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Jen Badie, editor

Ravens 23, Patriots 21: Sure, the Patriots are undefeated. But take a closer look at their schedule and the teams they have beaten are a combined 14-37. In the Harbaugh era, the Ravens have typically played the Patriots well, winning three of nine meetings with all but one of the losses decided by six points or less. Factor in that the Ravens are rested and healthy, they’re at home and they are coming off a triumphant road victory against the Seahawks, and this could be another signature win.

C.J. Doon, editor

Ravens 24, Patriots 21: Statistically, New England has one of the most dominant defenses in recent memory. But here are the starting quarterbacks they’ve faced: Ben Roethlisberger, Ryan Fitzpatrick, Luke Falk, Josh Allen, Colt McCoy, Daniel Jones, Sam Darnold and Baker Mayfield. None have the rare talent of Lamar Jackson, who’s vaulted himself into the MVP discussion. There’s no doubt coach Bill Belichick will be able to find ways to limit Jackson’s game-breaking running ability, but it’s another thing to actually get Jackson on the ground. With the Ravens defense rounding into shape, helped by the acquisition of Marcus Peters and the improving health of Jimmy Smith, Tom Brady might have trouble getting the ball to an uninspiring group of playmakers. Jackson, the home crowd and a resurgent defense is a recipe for an upset.

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Daniel Oyefusi, reporter

Ravens 23, Patriots 21: The undefeated Patriots are sure to present the Ravens with their toughest test of the season. New England brings the NFL’s top-ranked defense, and coach Bill Belichick’s success against first- and second-year quarterbacks has been well-documented. But the Patriots have yet to face a quarterback this season the caliber of Lamar Jackson and an offense as efficient as the Ravens. The timely return of multiple key starters, as well as the Ravens being well-rested after a bye, all present the makings of an upset win for the home team on Sunday night.

Mike Preston, columnist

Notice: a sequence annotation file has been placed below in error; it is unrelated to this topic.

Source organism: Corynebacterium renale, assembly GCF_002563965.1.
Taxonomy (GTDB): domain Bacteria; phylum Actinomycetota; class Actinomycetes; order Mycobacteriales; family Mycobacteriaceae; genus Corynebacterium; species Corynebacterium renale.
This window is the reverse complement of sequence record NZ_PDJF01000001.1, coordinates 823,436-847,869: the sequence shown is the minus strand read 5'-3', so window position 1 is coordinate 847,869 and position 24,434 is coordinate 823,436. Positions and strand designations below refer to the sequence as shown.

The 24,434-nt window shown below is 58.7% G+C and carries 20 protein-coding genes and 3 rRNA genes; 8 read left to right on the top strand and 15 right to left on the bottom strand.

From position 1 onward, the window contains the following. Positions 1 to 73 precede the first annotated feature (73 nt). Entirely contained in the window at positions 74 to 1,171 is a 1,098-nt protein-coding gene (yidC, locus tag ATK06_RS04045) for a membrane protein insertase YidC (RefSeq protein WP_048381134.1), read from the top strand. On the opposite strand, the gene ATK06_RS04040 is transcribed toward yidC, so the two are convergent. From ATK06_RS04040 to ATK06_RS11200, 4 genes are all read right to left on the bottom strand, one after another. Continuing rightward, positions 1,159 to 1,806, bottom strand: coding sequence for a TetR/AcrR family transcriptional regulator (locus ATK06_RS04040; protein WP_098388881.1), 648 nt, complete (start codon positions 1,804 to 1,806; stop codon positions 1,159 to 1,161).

Patriots 21, Ravens 17: The Ravens have the talent to beat New England, and it wouldn’t be surprising if they did. Patriots quarterback Tom Brady isn’t as dominant as he used to be but is still effective in the team’s short passing game. New England has a strong pass rush and has enough athletic talent with their front seven to cause problems for Ravens quarterback Lamar Jackson. Over the years, I find it hard to bet against New England head coach Bill Belichick. His teams are well-coached, and they don’t beat themselves with dumb penalties, which have hurt the Ravens on occasions this season. The Ravens should be able to run against New England and that will keep the game close. The key is what scheme Belichick will come up with to defend Jackson and, if it does work, what the Ravens have as a counter.

Peter Schmuck, columnist

Patriots 24, Ravens 20: Evil genius Bill Belichick will find a way to neutralize Lamar Jackson just enough to sneak out of Baltimore with his undefeated record intact, but the game will still be an important one for the Ravens. They need to see how Jackson responds to the best-designed defense in the NFL and adjust accordingly for the second half of the season.

Jonas Shaffer, reporter

Patriots 20, Ravens 16: It’s not Tom Brady and this New England offense that the Ravens should fear; it’s the Patriots defense. Even if the Ravens run the ball well, this secondary can make them a one-dimensional attack. The Ravens will have some tricks up their sleeves, but at the end of the day, New England has Tom Brady and Bill Belichick. Why start doubting them now?

Childs Walker, reporter

Patriots 24, Ravens 23: With their league-best running game, the Ravens are as well-equipped as anyone to dent New England’s overwhelming defense. But the Patriots force so many more mistakes than they make, and that will be the difference in a nail-biter.

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